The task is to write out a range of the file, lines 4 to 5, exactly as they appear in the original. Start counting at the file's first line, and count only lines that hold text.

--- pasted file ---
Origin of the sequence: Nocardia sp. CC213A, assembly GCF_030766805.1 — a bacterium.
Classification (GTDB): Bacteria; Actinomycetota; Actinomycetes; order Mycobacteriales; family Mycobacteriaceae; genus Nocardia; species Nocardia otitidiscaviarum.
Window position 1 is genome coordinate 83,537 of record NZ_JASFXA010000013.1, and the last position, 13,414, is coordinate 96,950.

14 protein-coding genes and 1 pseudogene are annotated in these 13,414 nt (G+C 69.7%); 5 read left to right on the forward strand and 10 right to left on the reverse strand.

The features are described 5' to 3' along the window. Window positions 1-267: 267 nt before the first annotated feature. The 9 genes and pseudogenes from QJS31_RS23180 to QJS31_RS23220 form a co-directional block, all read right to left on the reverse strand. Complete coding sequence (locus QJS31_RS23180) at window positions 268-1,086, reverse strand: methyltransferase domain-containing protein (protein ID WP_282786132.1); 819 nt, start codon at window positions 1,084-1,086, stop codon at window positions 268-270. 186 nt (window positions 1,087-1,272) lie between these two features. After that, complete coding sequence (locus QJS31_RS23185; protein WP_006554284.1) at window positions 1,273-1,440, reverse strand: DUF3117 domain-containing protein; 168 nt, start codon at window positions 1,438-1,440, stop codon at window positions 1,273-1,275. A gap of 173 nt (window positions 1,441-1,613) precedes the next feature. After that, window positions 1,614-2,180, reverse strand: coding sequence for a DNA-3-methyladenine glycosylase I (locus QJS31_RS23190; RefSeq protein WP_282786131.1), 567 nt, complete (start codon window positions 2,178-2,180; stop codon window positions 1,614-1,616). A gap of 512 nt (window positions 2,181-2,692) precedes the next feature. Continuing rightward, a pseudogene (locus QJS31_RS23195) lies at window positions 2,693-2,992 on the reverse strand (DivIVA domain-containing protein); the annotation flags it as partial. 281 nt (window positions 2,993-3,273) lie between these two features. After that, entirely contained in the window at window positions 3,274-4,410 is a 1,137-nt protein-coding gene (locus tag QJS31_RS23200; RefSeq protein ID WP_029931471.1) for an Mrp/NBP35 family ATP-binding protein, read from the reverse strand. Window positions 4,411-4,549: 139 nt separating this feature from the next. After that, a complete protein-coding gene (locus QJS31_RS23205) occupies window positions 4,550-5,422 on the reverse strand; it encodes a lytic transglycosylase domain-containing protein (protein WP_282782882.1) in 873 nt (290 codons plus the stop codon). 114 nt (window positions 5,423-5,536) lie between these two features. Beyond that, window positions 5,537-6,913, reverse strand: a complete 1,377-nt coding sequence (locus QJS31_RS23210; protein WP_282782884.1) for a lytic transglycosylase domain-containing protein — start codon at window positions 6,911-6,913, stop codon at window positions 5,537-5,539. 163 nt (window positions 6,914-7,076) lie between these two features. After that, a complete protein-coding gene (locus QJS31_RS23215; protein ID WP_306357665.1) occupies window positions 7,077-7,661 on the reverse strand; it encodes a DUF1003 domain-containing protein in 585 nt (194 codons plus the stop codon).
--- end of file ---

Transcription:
14 protein-coding genes and 1 pseudogene are annotated in these 13,414 nt (G+C 69.7%); 5 read left to right on the forward strand and 10 right to left on the reverse strand.

The features are described 5' to 3' along the window. Window positions 1-267: 267 nt before the first annotated feature. The 9 genes and pseudogenes from QJS31_RS23180 to QJS31_RS23220 form a co-directional block, all read right to left on the reverse strand. Complete coding sequence (locus QJS31_RS23180) at window positions 268-1,086, reverse strand: methyltransferase domain-containing protein (protein ID WP_282786132.1); 819 nt, start codon at window positions 1,084-1,086, stop codon at window positions 268-270. 186 nt (window positions 1,087-1,272) lie between these two features. After that, complete coding sequence (locus QJS31_RS23185; protein WP_006554284.1) at window positions 1,273-1,440, reverse strand: DUF3117 domain-containing protein; 168 nt, start codon at window positions 1,438-1,440, stop codon at window positions 1,273-1,275. A gap of 173 nt (window positions 1,441-1,613) precedes the next feature. After that, window positions 1,614-2,180, reverse strand: coding sequence for a DNA-3-methyladenine glycosylase I (locus QJS31_RS23190; RefSeq protein WP_282786131.1), 567 nt, complete (start codon window positions 2,178-2,180; stop codon window positions 1,614-1,616). A gap of 512 nt (window positions 2,181-2,692) precedes the next feature. Continuing rightward, a pseudogene (locus QJS31_RS23195) lies at window positions 2,693-2,992 on the reverse strand (DivIVA domain-containing protein); the annotation flags it as partial. 281 nt (window positions 2,993-3,273) lie between these two features. After that, entirely contained in the window at window positions 3,274-4,410 is a 1,137-nt protein-coding gene (locus tag QJS31_RS23200; RefSeq protein ID WP_029931471.1) for an Mrp/NBP35 family ATP-binding protein, read from the reverse strand. Window positions 4,411-4,549: 139 nt separating this feature from the next. After that, a complete protein-coding gene (locus QJS31_RS23205) occupies window positions 4,550-5,422 on the reverse strand; it encodes a lytic transglycosylase domain-containing protein (protein WP_282782882.1) in 873 nt (290 codons plus the stop codon). 114 nt (window positions 5,423-5,536) lie between these two features. Beyond that, window positions 5,537-6,913, reverse strand: a complete 1,377-nt coding sequence (locus QJS31_RS23210; protein WP_282782884.1) for a lytic transglycosylase domain-containing protein — start codon at window positions 6,911-6,913, stop codon at window positions 5,537-5,539. 163 nt (window positions 6,914-7,076) lie between these two features. After that, a complete protein-coding gene (locus QJS31_RS23215; protein ID WP_306357665.1) occupies window positions 7,077-7,661 on the reverse strand; it encodes a DUF1003 domain-containing protein in 585 nt (194 codons plus the stop codon).